In terms of popularity, Prime Minister Dr Keith Rowley and Opposition Leader Kamla Persad-Bissessar are in a statistical deadheat going into tomorrow’s general election.
A summary of the national poll and six constituency polls conducted between July and August by HHB and Associates showed no discernible difference in popularity between the PNM and UNC political leaders.
With respect to competence as the next Prime Minister, there was a statistical tie between the two and only 11 per cent thought that someone else could do a better job.
However, ratings were strongly influenced by race, with 68 per cent of Afro Trinidadians stating that Dr Rowley would be the best prime minister and 61 per cent of Indo Trinidadians believing the same about Persad-Bissessar.
At the national level, one of the key findings relates to a pervasive and expanding lack of interest in the political process in T&T.
According to the poll, 40 per cent of respondents said that they either cared “not very much” (22 per cent) or “not at all” (18 per cent) who wins the election, while 59 per cent cared a great deal or a fair amount.
Just under half (45 per cent – 48 per cent) of those in the 18-44 age brackets do not care who wins the next general elections. This drops to between 29 per cent to 36 per cent for those in the 45-plus age brackets. Motivating the young people to get involved in the electoral process has been known to be difficult for some time now, but the lack of interest seems to be spreading up to age 44.
For those who intend to vote—71 per cent overall as compared with 67 per cent in 2015, the three top
issues which would influence the vote are utilities, unemployment and youth training and development.
For two of those issues there is a tie between the two parties as to who could better handle the issue and between a quarter (26 per cent) and a third (34 per cent) believe that neither party could effectively solve the problems.
As in all general elections to date, race is a key influencing factor in how people will vote, with 61 per cent of Afro Trinidadians likely to vote for the PNM and 55 per cent of Indo Trinidadians intending to vote for the UNC.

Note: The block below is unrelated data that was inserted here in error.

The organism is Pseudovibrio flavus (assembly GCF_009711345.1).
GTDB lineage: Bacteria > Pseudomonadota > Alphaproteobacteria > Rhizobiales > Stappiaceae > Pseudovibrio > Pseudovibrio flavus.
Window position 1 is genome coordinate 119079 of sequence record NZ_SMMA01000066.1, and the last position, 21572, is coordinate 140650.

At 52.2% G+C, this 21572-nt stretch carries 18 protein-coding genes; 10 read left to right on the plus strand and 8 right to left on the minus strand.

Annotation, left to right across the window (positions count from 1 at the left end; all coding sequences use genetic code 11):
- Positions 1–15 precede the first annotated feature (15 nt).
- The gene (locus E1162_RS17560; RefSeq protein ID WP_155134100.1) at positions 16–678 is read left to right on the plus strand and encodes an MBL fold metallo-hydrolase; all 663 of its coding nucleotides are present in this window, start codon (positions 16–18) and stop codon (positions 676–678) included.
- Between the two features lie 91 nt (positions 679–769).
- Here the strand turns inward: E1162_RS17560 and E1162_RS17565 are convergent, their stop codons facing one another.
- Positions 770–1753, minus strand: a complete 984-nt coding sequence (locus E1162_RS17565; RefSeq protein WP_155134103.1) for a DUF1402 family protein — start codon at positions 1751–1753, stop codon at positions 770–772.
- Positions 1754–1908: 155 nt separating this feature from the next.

But elections are fought and won at the constituency level and results here will now be examined.
One indicator of how political parties will fare is how they are perceived to have performed at the constituency level.
Comparative ratings indicate that, on this basis, the PNM is likely to be strong in San Fernando West, Toco/Sangre Grande, Tunapuna and St Joseph.
Based on stated voter intentions, the closest fight is in Barataria/San Juan where the difference between the two top contending parties is a mere two per cent. St Joseph shows a PNM lead of nine per cent and Moruga/Tableland of 11 per cent. The biggest PNM wins appear to be in San Fernando West (by 20 per cent), Tunapuna (by 16 per cent) and Toco/Sangre Grande (by 13 per cent).
Moruga/Tableland, which shows a PNM lead of 11 per cent also has the highest percentage of undecided voters—27 per cent with an additional 11 per cent refusing to say how they intended to vote. How these groups eventually decide will determine the outcome in this constituency.
One factor of importance in determining constituency outcomes is party strength and loyalty. Results for Moruga/Tableland for example suggest that the PNM party image/loyalty is more significant than the image/ratings of the candidate.
Except for San Fernando West, PNM party loyalty for this election is marginally higher than UNC party loyalty.
In St Joseph and Toco/Sangre Grande the percentages of those who voted for the UNC in 2015 and who were at the time of the poll undecided how they would vote in 2020 were 33 per cent and 41 per cent, respectively.